When I am on my bike I dont want to ride the quickest or shortest route to my destination. I want to ride down particular roads and with Garmin I can do the planning in basecamp and then transfer a route to my device. Whenever I have tried this with google maps and sent the route to another device it always reverts to quickest route between the waypoints.

Other than that it all looks good especially that it can be retro fitted


4 wheels move the body
2 wheels move the soul

Offline pcarnut

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Re: Next gen TFT
« Reply #36 on: November 08, 2018, 09:08:11 PM »
The size of the print is a concern for me too.  Have the same issue with my TomTom 400, print is kinda small.
2018 T12, 2014 TEx, 2011 1050

Offline NiK

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Re: Next gen TFT
« Reply #37 on: November 09, 2018, 09:27:52 AM »
*Originally Posted by Benchmark [+]
Just do the sensible thing with any new software updates be it bike, computer, phones etc, don't rush to get it and wait for others to iron out all the bugs before going with it  :018:
This used to be the right thing to do.
However, I would fail to exhibit any proof of it.
Almost every software release now has new bugs along with removing the old ones. There are scientific clues (not proof) of that: from a given level of complexity upward, bugs are bound to happen. This doesn't occur in mechanical systems because they don't process ten of thousands of possible configurations.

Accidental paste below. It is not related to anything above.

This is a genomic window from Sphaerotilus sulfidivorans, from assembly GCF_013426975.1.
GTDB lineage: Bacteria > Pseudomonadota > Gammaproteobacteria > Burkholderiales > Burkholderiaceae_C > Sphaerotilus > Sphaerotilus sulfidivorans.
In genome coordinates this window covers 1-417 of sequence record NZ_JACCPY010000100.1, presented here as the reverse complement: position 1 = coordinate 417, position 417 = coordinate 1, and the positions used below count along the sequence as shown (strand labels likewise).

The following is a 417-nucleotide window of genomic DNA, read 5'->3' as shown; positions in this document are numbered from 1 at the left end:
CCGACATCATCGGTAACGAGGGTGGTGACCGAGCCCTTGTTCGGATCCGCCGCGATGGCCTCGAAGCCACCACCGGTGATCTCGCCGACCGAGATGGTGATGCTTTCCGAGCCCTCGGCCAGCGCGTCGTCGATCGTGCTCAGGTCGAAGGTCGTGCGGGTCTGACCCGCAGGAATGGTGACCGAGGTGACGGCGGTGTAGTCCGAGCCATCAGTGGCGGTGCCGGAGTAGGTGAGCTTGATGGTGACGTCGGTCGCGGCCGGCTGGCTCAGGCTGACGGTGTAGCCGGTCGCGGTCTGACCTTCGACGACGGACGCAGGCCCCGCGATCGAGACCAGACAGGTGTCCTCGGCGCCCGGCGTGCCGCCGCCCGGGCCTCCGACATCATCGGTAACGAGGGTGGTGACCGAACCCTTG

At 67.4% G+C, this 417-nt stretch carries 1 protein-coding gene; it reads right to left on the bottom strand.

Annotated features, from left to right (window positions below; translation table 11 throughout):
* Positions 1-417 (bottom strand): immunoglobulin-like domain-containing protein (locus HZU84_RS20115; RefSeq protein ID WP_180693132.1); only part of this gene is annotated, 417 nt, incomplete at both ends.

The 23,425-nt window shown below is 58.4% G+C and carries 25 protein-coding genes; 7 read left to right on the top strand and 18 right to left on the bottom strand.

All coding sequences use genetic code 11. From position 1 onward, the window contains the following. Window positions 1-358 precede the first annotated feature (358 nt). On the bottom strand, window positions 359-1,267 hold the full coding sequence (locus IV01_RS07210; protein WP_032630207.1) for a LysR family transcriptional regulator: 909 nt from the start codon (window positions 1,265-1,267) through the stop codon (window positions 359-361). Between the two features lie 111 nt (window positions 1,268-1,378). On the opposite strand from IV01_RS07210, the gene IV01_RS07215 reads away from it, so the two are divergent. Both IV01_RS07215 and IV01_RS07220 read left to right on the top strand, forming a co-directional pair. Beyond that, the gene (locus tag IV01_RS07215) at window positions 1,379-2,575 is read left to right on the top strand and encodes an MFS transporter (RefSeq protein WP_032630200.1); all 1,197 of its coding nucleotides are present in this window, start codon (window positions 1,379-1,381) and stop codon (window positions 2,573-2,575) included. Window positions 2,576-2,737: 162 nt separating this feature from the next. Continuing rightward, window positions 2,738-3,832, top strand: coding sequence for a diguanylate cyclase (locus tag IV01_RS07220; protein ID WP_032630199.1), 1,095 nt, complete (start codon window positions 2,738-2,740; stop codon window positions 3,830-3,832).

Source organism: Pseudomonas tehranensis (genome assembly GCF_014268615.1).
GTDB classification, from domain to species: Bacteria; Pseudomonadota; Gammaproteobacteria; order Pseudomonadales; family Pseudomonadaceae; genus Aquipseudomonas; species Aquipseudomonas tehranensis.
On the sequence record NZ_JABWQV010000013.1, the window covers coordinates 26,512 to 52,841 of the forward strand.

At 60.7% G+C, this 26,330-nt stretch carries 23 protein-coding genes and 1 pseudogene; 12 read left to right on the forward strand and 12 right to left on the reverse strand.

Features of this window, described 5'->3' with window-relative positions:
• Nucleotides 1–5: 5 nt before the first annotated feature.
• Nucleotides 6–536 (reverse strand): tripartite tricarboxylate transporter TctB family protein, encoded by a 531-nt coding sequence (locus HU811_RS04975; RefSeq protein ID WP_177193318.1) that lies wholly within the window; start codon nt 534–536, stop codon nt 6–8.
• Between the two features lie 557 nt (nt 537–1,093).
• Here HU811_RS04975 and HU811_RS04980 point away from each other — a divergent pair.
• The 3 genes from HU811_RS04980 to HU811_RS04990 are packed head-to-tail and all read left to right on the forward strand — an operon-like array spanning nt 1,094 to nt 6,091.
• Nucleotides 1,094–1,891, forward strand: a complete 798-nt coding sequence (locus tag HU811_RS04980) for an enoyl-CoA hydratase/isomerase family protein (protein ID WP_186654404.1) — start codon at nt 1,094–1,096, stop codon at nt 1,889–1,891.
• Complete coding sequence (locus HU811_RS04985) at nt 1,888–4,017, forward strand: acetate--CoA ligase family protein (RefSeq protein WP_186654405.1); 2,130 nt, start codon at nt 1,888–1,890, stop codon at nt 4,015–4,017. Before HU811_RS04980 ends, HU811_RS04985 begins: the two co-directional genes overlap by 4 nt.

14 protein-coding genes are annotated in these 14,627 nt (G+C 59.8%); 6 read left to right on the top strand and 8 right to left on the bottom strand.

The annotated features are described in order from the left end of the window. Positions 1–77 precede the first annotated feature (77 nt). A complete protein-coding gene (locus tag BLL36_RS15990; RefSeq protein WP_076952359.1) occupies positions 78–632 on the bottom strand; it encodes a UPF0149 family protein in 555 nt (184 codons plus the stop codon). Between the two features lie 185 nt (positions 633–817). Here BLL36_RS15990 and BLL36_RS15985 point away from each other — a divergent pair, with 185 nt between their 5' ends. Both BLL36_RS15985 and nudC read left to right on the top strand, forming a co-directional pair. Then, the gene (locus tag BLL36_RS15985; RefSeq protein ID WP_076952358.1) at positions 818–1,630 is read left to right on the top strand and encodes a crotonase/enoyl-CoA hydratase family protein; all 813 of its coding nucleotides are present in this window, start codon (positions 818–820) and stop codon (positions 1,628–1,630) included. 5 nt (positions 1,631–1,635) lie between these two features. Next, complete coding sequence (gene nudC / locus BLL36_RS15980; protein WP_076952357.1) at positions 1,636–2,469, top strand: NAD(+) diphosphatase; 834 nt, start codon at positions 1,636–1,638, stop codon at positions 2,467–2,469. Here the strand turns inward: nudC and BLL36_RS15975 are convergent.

Don't get me wrong: I'm a computer scientist and I love using daily technologies, but I'm starting to think that the tradeoff (new features vs. reliability) which works for phones or computers might not suit vehicles so well. It's a matter of consequences. Having your iPhone randomly rebooting in the middle of an email conversation is not the same as having your brand new XRT dying in the middle of a dangerous road situation.

Offline CaptainTrips

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Re: Next gen TFT
« Reply #38 on: November 09, 2018, 04:20:04 PM »
*Originally Posted by NiK [+]
Almost every software release now has new bugs along with removing the old ones.
I don't think that this is a new phenomenon. Does anyone else remember Microsoft's unofficial slogan, "DOS isn't done until Lotus doesn't run"?  As long as there have been software updates, there have been new bugs introduced. Two steps forward, one step back.
"The test of the machine is the satisfaction it gives you. There isn't any other test."   --   Robert M. Pirsig

Offline NiK

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Re: Next gen TFT
« Reply #39 on: November 09, 2018, 04:28:28 PM »
Well, I wouldn't take Micro$oft's history of bugs as a reference. They've always been breaking new grounds in this (ok, that's polemic ;-).
And again, there is a very old and efficient procedure called "non regression tests" which goal is to avoid distributing a release having created new bugs. For such a huge pile of complexity as an operating system, I can hear the task doesn't sound realistic, but for a bike? Come on!